Daily Mirror (Sri Lanka)


- By Ranga Jayasuriya Follow @Rangajayas­uriya on Twitter

President Gotabaya Rajapaksa enplaned to New York to address the UN General Assembly. His brother, Prime Minister Mahinda with a 17 member delegation travelled to Italy to speak at an interfaith dialogue of G20 nations held in Bologna. In normal times, those visits would have been customary and, also, tolerable to the local taxpayers. If visits were eventful, it would have been a consolatio­n. However, they weren’t: the host, Italian Prime Minister Mario Draghi did not even afford a meeting with his visiting Sri Lankan counterpar­t. Equally uneventful was President’s UN visit. Other than a customary brief meeting with the UN Secretary-general, his only significan­t engagement was with the Prime Minister of Kuwait, Sheikh Sabah Al-hamad Al-sabah. The lack of engagement may not have a direct correlatio­n with the country’s foreign profile. Earlier, the United States urged the member states not to send their leaders and instead give a video address, to prevent the annual high-level week from becoming “a super-spreader event”. But they came in droves and Mr Rajapaksa cannot be blamed for following suit.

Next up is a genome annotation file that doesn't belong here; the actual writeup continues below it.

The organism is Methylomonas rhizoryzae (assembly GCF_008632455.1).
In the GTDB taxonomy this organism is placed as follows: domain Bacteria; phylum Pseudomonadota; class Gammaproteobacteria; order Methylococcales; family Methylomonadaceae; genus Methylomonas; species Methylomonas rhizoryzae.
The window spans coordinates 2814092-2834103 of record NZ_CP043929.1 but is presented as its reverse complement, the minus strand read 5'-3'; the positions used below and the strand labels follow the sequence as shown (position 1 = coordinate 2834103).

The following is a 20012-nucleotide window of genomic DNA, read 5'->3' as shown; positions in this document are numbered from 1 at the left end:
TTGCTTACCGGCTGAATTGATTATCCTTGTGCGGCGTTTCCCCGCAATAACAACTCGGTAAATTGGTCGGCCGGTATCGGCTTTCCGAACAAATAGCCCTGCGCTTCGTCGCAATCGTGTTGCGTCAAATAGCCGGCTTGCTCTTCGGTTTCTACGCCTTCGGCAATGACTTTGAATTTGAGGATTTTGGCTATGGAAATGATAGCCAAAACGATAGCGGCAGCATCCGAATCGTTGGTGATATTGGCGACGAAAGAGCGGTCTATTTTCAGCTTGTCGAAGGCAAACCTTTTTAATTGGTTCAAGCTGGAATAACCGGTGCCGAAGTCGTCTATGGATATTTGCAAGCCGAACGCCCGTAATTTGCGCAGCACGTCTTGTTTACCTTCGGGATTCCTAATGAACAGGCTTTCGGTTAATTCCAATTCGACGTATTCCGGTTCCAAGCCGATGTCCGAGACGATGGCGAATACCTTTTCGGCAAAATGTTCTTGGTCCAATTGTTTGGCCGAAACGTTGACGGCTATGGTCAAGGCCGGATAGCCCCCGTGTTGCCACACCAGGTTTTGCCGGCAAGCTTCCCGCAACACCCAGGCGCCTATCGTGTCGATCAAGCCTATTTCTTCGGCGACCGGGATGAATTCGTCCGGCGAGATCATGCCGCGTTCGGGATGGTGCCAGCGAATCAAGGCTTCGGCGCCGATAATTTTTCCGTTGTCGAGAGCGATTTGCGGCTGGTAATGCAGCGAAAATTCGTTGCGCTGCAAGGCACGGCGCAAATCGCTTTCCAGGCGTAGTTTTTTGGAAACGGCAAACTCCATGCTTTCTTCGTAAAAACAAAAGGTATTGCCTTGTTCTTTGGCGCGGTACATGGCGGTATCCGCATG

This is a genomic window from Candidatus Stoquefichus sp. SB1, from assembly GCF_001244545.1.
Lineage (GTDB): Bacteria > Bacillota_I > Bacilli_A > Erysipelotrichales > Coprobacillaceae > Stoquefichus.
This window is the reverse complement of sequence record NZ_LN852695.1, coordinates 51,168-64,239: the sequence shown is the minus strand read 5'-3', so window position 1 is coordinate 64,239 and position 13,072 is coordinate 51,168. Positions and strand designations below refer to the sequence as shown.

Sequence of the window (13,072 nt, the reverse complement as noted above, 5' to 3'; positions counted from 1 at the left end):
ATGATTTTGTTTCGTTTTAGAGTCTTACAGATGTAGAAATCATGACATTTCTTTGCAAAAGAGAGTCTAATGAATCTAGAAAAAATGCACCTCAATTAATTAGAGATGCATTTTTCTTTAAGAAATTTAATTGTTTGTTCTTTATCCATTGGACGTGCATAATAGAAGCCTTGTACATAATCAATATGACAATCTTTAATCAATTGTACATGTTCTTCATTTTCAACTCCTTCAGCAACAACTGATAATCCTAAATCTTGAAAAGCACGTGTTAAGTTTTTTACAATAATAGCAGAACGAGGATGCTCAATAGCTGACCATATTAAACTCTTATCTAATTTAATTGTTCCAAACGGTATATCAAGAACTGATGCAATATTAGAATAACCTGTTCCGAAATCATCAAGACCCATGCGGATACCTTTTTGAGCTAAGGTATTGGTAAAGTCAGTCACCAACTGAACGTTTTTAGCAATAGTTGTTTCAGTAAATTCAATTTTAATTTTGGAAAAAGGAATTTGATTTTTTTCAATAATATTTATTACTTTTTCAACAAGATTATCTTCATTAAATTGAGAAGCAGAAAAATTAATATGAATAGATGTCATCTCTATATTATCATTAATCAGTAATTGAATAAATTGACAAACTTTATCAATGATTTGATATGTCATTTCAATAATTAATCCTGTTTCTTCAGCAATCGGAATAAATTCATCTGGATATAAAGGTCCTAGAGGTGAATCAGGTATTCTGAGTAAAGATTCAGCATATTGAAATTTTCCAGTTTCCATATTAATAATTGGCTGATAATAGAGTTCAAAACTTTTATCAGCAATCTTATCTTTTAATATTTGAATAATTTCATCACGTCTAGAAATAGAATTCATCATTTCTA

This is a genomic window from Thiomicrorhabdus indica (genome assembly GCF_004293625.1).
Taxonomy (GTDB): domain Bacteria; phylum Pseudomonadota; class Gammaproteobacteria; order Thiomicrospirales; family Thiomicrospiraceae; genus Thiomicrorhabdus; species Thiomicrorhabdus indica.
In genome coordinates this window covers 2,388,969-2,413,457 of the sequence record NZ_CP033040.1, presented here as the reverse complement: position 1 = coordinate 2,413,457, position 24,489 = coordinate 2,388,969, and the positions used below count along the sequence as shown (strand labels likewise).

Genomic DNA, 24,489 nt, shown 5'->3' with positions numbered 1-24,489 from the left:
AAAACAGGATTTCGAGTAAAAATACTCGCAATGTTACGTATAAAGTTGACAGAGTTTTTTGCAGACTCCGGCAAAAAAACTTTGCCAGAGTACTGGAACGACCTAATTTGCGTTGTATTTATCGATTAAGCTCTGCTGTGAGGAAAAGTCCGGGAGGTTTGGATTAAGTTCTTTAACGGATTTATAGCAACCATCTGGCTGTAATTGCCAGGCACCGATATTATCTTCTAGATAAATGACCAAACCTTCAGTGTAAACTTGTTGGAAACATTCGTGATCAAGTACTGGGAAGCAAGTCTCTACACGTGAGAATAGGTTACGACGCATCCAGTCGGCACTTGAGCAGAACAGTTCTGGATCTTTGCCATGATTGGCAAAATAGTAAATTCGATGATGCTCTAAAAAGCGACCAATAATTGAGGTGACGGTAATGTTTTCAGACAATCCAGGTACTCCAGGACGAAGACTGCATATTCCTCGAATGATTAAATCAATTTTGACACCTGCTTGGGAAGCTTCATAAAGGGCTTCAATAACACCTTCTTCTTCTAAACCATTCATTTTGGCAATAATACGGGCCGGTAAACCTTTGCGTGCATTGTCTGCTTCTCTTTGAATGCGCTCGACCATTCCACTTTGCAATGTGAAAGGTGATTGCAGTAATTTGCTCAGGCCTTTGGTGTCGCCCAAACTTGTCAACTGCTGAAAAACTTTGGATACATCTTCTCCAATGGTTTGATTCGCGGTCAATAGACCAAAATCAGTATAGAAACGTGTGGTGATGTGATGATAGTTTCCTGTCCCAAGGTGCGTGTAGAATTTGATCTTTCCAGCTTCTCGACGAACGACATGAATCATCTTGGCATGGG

Instead of these wasteful foreign junkets for sake of ego boost, the government should swallow up false pride and go for an IMF programme. As the two leaders were in their foreign sojourn, the public back home were facing an unpreceden­ted food crisis, a throwback to another period of megalomani­ac economic policies in 1970-77.

The government’s spin doctors may deny the existence of such. But milk powder is now rarer and rare earths. Buying a gas canister is an uphill battle. A shortage of rice is worsening as the producers are complainin­g of an economical­ly unviable control price. To further complicate matters, the shortage could spread to medical supplies at some point. A fuel shortage is a looming possibilit­y, though the lockdown might have spared the country from a full-blown fuel crisis for the time being. Lebanon, another country that is faced with an identical economic crisis earlier limited schools to be opened for only three days to save fuel, and Hizbullah, an Iranian backed militant group that has a stake in the government imported Iranian fuel in breach of the US economic sanctions against Iran.

In Lebanon, political instabilit­y and the absence of a functionin­g government, until the formation of a new one early this month, had exacerbate­d the economic crisis, fixing which needs deep structural reforms. The political context in Sri Lanka is worlds apart from Lebanon.